Memory of God’s works takes different roles in our faith. Sometimes we recall the past to remind ourselves that God remains with us. I sat with a friend who was suffering greatly from the complications of a rare form of cancer. We talked about hope in the midst of a bleak outlook. She recalled times when she experienced God’s provision and faithfulness. It did not change her circumstances, but it encouraged her and renewed her awareness of God’s presence and faithfulness.

In this reading, memory plays another role. The people are not to recall the past so that they will be ready for God’s new work. The opening verses evoke the memory of the Exodus, specifically when God brought the people safely through the sea and into the wilderness—a place of struggle as well as a place of revelation. There they dealt with scarce resources and murmured against God. Now God promises to do a new thing by making a way in the wilderness where rivers will run and praise will resound.

Forgoing that Exodus memory is not a critique of the memory; rather, the focus shifts to awaiting the new thing that God will do for the people. As is true for every generation, our task is to remember the past but even more to ready ourselves for what God seeks to do now.

This readiness does not come easily—especially to those who “remember the former things.” The church has wrestled with many issues, such as slavery, style of worship, war, and the role of women. It has taken much prayer, conversation, and discernment. Needed change can take a long time, if ever. Still, God promises to do new things and calls us to follow on that new way.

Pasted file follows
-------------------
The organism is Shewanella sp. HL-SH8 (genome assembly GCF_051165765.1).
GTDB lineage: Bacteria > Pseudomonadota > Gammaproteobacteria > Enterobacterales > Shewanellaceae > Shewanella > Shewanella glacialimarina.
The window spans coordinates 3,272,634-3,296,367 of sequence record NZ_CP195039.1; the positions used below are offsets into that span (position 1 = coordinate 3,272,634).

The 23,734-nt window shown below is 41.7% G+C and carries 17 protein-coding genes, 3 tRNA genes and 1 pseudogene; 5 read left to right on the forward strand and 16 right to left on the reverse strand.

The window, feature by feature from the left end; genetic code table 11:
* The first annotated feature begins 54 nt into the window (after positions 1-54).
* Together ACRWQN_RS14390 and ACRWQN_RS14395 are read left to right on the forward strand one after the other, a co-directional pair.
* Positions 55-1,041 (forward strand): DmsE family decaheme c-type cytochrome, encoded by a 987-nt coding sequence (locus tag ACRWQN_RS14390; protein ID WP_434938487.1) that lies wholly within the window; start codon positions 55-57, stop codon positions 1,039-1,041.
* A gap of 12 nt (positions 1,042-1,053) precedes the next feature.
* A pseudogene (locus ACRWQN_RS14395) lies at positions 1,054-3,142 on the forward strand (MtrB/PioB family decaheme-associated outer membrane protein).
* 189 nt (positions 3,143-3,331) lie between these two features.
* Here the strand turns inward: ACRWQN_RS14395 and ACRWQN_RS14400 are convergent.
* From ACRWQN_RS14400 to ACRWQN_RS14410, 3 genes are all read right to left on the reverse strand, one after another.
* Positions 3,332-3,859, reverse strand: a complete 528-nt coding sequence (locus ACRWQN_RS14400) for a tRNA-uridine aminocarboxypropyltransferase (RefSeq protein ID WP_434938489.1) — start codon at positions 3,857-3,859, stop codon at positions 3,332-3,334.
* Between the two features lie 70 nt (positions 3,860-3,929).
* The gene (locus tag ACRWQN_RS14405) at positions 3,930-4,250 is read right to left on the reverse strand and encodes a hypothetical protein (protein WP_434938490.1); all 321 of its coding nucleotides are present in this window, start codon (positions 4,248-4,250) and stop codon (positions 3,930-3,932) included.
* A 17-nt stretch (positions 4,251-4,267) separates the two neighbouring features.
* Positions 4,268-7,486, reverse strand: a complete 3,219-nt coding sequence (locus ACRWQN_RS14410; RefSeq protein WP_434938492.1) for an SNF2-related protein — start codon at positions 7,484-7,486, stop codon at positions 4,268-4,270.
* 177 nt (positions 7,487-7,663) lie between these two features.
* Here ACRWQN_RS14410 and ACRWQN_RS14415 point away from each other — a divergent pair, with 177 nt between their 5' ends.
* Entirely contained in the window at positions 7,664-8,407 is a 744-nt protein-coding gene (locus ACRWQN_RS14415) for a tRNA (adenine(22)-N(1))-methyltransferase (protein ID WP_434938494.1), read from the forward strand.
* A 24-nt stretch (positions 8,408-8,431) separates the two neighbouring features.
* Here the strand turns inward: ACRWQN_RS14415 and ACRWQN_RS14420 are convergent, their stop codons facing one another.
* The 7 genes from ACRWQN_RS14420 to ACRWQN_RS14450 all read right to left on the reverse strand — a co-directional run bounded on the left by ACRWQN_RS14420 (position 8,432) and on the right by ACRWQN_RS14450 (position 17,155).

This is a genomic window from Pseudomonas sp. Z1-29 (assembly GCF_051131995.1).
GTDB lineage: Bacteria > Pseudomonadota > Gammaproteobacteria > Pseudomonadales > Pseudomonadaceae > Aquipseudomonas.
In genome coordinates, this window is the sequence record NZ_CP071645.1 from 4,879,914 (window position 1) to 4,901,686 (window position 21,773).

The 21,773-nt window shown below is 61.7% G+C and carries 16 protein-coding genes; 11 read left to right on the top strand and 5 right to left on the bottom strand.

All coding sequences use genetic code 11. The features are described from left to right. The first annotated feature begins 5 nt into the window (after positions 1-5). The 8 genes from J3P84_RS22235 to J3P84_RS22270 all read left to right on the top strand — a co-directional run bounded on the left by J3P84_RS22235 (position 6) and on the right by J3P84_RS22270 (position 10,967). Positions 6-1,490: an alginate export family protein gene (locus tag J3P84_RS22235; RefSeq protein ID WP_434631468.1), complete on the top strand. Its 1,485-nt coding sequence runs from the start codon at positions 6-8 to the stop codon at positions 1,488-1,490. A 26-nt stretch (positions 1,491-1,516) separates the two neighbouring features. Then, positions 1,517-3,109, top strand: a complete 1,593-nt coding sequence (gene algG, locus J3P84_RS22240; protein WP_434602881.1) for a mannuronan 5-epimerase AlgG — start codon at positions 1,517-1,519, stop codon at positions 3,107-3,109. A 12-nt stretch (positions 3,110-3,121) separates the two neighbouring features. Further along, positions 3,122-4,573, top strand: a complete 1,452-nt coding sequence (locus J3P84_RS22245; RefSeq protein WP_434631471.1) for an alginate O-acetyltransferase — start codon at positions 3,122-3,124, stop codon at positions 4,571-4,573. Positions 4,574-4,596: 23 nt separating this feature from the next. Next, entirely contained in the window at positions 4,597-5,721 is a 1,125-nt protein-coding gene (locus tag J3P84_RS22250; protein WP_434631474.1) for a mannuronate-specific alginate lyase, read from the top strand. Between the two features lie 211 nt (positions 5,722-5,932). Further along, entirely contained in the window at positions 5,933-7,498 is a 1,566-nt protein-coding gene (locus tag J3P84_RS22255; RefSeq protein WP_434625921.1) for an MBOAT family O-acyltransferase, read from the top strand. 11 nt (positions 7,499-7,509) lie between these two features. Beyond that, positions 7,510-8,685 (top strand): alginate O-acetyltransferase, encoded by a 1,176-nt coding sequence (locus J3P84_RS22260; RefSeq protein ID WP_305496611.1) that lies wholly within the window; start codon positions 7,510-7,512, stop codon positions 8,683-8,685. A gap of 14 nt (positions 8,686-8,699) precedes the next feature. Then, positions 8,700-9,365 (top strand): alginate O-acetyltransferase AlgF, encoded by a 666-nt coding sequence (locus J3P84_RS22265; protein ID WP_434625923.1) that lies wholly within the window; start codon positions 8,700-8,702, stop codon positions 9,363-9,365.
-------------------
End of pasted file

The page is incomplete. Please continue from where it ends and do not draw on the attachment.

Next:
O God, you continue to do new things for your creation. Help us to see and respond to your action. Amen.

Pray the Scriptures Using Audio Lectio
Read John 12:1-8

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Lectionary Week
March 28–April 3, 2022
Scripture Overview

The Isaiah text portrays the redemptive activity of God that is about to be introduced into Israel’s life. All paradigms lie shattered before the immensity of God’s grace! The joy of Psalm 126 is occasioned by the memory of God’s act of redemption in the past and also by the anticipation that a similar intervention is imminent. Paul’s autobiographical sketch directed to the Philippians confesses the change that has come into his life as a result of “knowing Christ Jesus my Lord.” The story of Mary’s anointing of Jesus’ feet must be read in the context of Jesus’ looming passion. Jesus sets Mary’s actions in their proper perspective by linking them to his own death, even as he deflects Judas’s counterfeit compassion.

Questions and Suggestions for Reflection

Read Isaiah 43:16-21. How do you respond to this God who insists on doing new things for the sake of the people?
Read Psalm 126. Pray this psalm three times: (1) pray all the verbs in the past tense in thanksgiving; (2) pray all the verbs in the future tense as a prayer for help; (3) pray verses 1-3 in the past tense, verses 5-6 in the future tense. Which was hardest to pray?
Read Philippians 3:4b-14. What props or credentials do you need to let go of?
Read John 12:1-8. What motivations does your discipleship reflect?

Respond by posting a prayer.

I join many of those who will pray for you as you seek to discern what you are called to be at this moment. May God grant you the courage to fulfill that calling. May we all open our eyes and see the misery, open our ears and hear the cries of God’s people, and, like God through the Lord Jesus Christ, be incarnate amongst them.” 

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